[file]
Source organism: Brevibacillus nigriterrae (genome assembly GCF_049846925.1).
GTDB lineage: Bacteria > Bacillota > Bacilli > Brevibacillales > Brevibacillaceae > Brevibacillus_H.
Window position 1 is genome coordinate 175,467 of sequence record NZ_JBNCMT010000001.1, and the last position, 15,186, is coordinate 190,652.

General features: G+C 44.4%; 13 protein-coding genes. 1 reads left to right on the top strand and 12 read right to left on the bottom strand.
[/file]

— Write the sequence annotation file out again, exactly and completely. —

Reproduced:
Source organism: Brevibacillus nigriterrae (genome assembly GCF_049846925.1).
GTDB lineage: Bacteria > Bacillota > Bacilli > Brevibacillales > Brevibacillaceae > Brevibacillus_H.
Window position 1 is genome coordinate 175,467 of sequence record NZ_JBNCMT010000001.1, and the last position, 15,186, is coordinate 190,652.

General features: G+C 44.4%; 13 protein-coding genes. 1 reads left to right on the top strand and 12 read right to left on the bottom strand.